Trump is something the United States has not seen for some time: an openly bigoted right-wing demagogue. What does his presidency portend for the longest-lasting front-line of the North-South struggle in Palestine? One cannot say for sure, given Trump’s mercurial policy announcements, rapid advances and retreats, verbal pirouettes and endless bellowing.
But several announcements point to slight shifts in policy. What is crucial is that Trump advisers are announcing that they no longer consider it important to even symbolically nod at the international legal system. In a September meeting with Benjamin Netanyahu, Trump agreed to “finally accept the longstanding congressional mandate to recognize Jerusalem as the undivided capital of the state of Israel.” Most countries maintain their embassies in Tel Aviv instead of Jerusalem in recognition of East Jerusalem’s occupied status under international law.
Regarding the lingering specter of the two-state settlement, Jason Greenblatt, the co-chairman of his campaign’s Israel Advisory Committee, said, “It is certainly not Mr. Trump’s view that settlement activities should be condemned and that it is an obstacle for peace, because it is not an obstacle for peace.”
The United Nations and a host of international judicial bodies have long considered the settlements illegal. The lingering need for legitimacy within the international system and among the democratic voting bloc has even led President Barack Obama, to call settlement construction “unhelpful,” and to instruct his damage-control agents to announce that such building projects are "deeply troubling."
Other signs point to an alignment with a segment of the Israeli ruling elite which care not a whit for appearances within the international system. Bayit Yehudi Chairman Naftali Bennett declared, "The era of a Palestinian state is over. Trump’s victory is an opportunity for Israel to immediately retract the notion of a Palestinian state in the center of the country, which would hurt our security and just cause. This is the position of the president-elect, as written in his platform, and it should be our policy, plain and simple."
But the simple fact is that the “space” of a so-called “Palestinian state” has constantly been shrinking amid the political choreography which has been a constant feature of “peace process” politics over the decades. Announcements of Israeli settlement construction have constantly met with finger-wagging from the U.S. The establishment then signs on to defense deals that pushes ever-more weapons into the Palestinian arena, and ever-more-dollars into the coffers of U.S. defense firms.
In fact, neither the U.S. elite nor the liberal wing of the zionist elite, have ever had the capacity or desire to challenge the settlement project. For decades, that project has ensured the Israeli government a testing ground for its population control, security, and small-arms technologies. It has also kept the Israeli population in a perpetual state of forced insecurity, pushing them to focus on the Palestinian enemy, without and within rather than other lines of division, such as rifts and conflicts within the dominant Jewish caste.
Finally, the occupation and the settlement project has meant constant land-mass added to the Israeli colonial acquisition. Land is expensive, and thus settlement is a direct form of colonial theft, which can then be redistributed to poorer settlers. Similarly, take-over of aquifers and natural resources has been a constant boon to the Jewish sector of the Israeli economy. There is every reason to maintain the occupation settlement project and little reason to bring it to an end.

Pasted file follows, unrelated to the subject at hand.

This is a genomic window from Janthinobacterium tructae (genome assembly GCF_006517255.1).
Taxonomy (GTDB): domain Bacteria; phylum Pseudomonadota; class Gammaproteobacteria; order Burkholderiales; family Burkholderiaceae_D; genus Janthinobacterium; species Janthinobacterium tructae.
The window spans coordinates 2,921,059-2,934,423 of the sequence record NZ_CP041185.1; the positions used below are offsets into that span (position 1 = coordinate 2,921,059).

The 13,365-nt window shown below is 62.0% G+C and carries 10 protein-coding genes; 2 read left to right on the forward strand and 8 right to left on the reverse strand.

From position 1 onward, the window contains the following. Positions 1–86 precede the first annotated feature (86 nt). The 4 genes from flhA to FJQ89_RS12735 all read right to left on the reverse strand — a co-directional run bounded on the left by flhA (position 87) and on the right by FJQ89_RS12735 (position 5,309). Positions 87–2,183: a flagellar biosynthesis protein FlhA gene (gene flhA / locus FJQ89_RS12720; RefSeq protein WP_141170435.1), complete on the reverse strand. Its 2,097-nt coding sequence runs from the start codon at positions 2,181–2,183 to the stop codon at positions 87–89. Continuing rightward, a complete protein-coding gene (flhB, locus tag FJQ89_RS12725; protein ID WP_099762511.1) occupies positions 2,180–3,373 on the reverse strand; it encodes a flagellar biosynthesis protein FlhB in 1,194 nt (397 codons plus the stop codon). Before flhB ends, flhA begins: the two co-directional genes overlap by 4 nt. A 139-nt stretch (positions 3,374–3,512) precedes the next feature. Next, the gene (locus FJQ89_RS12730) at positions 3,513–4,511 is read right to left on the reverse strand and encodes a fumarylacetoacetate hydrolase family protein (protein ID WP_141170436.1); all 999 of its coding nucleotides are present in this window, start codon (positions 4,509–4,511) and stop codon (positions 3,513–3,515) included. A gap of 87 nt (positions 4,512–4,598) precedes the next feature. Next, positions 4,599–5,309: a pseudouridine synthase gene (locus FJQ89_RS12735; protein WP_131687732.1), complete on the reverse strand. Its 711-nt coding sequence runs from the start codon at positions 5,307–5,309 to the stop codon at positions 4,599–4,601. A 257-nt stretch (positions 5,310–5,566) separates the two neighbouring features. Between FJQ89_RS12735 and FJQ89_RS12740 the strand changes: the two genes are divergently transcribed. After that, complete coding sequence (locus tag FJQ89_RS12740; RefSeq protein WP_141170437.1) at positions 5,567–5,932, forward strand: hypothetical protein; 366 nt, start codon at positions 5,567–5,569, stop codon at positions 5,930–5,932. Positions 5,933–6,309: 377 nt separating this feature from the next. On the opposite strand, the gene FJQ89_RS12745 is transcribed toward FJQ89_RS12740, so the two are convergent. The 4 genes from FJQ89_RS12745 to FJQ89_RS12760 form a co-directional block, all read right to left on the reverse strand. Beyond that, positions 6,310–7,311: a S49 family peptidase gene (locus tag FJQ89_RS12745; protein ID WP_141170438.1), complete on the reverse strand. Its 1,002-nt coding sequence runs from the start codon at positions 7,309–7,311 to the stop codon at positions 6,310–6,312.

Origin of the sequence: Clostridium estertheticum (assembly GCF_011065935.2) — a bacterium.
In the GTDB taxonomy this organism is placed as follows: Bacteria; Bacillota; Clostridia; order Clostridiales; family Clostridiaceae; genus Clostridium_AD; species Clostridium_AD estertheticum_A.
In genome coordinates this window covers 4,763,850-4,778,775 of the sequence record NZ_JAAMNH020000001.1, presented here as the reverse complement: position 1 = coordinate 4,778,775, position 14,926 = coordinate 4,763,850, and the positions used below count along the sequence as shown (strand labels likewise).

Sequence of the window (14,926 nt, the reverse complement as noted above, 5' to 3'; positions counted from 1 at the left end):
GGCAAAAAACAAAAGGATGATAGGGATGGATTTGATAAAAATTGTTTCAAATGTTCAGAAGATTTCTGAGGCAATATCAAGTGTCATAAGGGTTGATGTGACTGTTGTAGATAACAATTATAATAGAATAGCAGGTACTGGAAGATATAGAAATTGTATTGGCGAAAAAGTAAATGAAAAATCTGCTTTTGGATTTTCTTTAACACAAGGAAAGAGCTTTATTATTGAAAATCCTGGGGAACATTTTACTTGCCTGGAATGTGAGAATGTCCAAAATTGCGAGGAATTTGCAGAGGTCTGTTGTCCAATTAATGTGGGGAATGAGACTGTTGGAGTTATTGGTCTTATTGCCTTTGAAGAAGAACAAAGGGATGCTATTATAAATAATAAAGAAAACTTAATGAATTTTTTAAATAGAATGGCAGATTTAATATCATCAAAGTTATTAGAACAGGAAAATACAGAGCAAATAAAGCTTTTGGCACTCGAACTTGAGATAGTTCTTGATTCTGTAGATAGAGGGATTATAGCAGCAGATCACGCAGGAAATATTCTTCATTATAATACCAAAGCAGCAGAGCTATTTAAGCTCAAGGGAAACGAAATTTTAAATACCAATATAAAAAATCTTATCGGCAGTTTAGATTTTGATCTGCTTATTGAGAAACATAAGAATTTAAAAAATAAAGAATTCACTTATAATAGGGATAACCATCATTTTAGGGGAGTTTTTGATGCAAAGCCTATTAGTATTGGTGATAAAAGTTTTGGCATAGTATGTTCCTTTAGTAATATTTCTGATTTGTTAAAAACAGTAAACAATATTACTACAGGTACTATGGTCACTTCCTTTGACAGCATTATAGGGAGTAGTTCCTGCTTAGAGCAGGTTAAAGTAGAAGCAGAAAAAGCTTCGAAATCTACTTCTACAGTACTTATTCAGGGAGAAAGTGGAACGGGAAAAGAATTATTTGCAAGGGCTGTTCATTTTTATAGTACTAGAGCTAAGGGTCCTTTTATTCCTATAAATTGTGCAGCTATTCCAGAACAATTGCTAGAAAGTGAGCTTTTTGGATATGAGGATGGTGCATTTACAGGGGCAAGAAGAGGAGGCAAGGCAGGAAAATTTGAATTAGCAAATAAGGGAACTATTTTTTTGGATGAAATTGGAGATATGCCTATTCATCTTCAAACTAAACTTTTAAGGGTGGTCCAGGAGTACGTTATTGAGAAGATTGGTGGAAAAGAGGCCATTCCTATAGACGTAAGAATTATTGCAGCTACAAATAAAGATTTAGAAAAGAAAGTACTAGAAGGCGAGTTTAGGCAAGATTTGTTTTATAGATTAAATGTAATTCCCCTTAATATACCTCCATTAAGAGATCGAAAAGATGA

The difference between what is coming from the spokespeople of the incoming Trump administration and Obama is that in some ways what was previously unspoken policy now threatens to become spoken policy. But this is the difference in so many fields. For example, Obama’s deportation of millions versus Trump’s vicious anti-immigrant and pro-deportation rhetoric. This is not to say they are the same. It is to say that in recognizing their differences, it is also crucial to keep in mind the parameters within which both parties have always operated, particularly in that place of perennial party unity, Palestine.
Trump or Clinton, zionist lobby or not, no administration, now or in the future, was ever of its own will going to so much as force a full withdrawal to the 1967 armistice lines. Even such a change would require something close to a revolution. The decolonization of Palestine is not and has been on anyone’s agenda — except, of course, the people who are suffering in the region.
What is clearer than ever is that the U.S. contribution to liberating Palestine — which should simply be to stop the U.S. client state of Israel from colonizing and destroying Palestine — cannot and will not go through the two-party system, nor through lobbying days in Washington, nor through hobnobbing with this or that congressperson or other elected official.
Trump has also insisted that the Iran “nuclear deal” may be off the table. Of course, the nuclear deal was never a peace deal. It was a victory for economic strangulation, and its intent is to either produce an internal fifth column to destroy the Iranian Revolution from within or to impose enough neoliberalism to enable a military attack against a weakened Iran.
That said, Trump’s announcement that the deal suggests a move to more open and immediate confrontation. Whether this will come to pass is anyone’s guess, since much of the current blustering is surely empty, only meant to appeal to a victorious base.
But if indeed talk becomes policy, in one after another arena of concern, from Palestine and Iran, to racism and anti-racism at home, Trump is choosing the path of open confrontation and right-wing demagoguery. The only force capable of slowing or stopping his agenda is us.
Max Ajl is an editor at Jacobin and Jadaliyya.